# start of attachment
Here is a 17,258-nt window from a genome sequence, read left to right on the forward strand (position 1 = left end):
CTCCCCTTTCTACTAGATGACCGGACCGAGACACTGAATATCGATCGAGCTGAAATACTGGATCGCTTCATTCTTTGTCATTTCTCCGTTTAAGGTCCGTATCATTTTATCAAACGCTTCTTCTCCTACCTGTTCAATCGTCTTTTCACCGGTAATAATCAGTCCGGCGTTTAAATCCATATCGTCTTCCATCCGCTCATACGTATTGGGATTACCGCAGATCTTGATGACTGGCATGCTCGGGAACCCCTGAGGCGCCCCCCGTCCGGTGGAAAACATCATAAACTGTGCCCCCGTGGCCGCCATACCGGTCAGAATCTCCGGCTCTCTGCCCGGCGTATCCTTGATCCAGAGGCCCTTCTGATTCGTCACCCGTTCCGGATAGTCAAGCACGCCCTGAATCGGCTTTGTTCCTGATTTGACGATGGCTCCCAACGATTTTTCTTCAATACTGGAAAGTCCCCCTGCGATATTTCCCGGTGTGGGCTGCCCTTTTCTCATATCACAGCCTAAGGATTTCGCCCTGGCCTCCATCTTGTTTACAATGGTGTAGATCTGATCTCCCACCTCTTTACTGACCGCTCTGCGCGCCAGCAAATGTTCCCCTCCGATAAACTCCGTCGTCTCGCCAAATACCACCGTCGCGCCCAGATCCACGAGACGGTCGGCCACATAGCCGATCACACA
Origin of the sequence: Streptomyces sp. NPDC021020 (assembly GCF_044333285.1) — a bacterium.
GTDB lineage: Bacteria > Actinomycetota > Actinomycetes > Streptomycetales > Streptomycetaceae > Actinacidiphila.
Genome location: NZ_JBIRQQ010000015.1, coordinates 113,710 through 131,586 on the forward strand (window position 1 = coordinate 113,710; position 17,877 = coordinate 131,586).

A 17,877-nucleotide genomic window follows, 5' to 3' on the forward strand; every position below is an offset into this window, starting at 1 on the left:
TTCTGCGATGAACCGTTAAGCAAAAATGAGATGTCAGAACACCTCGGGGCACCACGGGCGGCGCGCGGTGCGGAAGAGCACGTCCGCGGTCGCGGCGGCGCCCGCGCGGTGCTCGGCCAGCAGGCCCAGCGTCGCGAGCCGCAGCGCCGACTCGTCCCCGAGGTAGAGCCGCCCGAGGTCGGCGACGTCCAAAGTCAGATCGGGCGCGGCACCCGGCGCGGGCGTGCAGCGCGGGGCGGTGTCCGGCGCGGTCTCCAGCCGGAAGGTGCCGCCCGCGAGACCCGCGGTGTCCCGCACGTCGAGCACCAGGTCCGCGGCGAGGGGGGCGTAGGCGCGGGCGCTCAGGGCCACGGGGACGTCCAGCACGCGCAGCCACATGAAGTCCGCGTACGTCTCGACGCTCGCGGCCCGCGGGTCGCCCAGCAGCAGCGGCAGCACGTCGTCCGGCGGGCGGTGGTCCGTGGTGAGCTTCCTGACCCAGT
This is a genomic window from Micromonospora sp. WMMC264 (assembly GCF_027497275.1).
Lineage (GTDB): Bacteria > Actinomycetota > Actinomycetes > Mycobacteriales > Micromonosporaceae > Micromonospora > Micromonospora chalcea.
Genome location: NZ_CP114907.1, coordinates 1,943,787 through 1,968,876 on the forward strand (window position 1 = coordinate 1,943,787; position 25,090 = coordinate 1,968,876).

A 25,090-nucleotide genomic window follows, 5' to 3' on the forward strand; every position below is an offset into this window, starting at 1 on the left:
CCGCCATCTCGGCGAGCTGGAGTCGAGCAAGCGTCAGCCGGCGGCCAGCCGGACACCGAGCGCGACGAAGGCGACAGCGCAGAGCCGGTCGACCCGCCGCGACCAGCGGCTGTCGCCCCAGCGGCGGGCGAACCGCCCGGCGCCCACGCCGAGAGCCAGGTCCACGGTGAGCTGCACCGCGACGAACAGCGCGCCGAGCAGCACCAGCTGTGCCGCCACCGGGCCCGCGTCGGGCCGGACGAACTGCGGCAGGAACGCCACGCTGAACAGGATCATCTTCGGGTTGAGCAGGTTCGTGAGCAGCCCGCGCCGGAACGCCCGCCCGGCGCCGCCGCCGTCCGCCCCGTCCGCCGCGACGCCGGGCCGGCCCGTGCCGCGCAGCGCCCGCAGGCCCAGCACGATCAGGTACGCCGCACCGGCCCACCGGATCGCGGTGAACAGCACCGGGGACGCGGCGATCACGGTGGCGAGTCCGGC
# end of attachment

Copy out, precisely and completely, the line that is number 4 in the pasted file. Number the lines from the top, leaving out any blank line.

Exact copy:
GTDB lineage: Bacteria > Actinomycetota > Actinomycetes > Streptomycetales > Streptomycetaceae > Actinacidiphila.